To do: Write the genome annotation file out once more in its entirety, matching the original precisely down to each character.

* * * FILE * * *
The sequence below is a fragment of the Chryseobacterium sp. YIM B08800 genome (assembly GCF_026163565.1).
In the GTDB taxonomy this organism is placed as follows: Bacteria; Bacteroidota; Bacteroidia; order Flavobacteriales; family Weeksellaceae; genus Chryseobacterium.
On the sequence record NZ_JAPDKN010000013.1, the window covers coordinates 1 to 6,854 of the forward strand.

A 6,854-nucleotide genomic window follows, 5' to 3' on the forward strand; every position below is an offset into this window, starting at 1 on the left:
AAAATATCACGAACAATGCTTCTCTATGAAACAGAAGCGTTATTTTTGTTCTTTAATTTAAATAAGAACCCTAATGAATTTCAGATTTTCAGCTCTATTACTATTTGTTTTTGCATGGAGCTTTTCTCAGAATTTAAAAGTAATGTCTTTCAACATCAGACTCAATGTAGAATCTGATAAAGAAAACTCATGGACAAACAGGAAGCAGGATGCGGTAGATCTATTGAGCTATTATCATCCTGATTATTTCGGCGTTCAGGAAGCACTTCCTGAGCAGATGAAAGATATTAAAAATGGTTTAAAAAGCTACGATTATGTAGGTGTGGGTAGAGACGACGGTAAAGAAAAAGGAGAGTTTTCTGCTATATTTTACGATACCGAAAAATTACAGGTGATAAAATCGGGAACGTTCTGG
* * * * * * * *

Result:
The sequence below is a fragment of the Chryseobacterium sp. YIM B08800 genome (assembly GCF_026163565.1).
In the GTDB taxonomy this organism is placed as follows: Bacteria; Bacteroidota; Bacteroidia; order Flavobacteriales; family Weeksellaceae; genus Chryseobacterium.
On the sequence record NZ_JAPDKN010000013.1, the window covers coordinates 1 to 6,854 of the forward strand.

A 6,854-nucleotide genomic window follows, 5' to 3' on the forward strand; every position below is an offset into this window, starting at 1 on the left:
AAAATATCACGAACAATGCTTCTCTATGAAACAGAAGCGTTATTTTTGTTCTTTAATTTAAATAAGAACCCTAATGAATTTCAGATTTTCAGCTCTATTACTATTTGTTTTTGCATGGAGCTTTTCTCAGAATTTAAAAGTAATGTCTTTCAACATCAGACTCAATGTAGAATCTGATAAAGAAAACTCATGGACAAACAGGAAGCAGGATGCGGTAGATCTATTGAGCTATTATCATCCTGATTATTTCGGCGTTCAGGAAGCACTTCCTGAGCAGATGAAAGATATTAAAAATGGTTTAAAAAGCTACGATTATGTAGGTGTGGGTAGAGACGACGGTAAAGAAAAAGGAGAGTTTTCTGCTATATTTTACGATACCGAAAAATTACAGGTGATAAAATCGGGAACGTTCTGG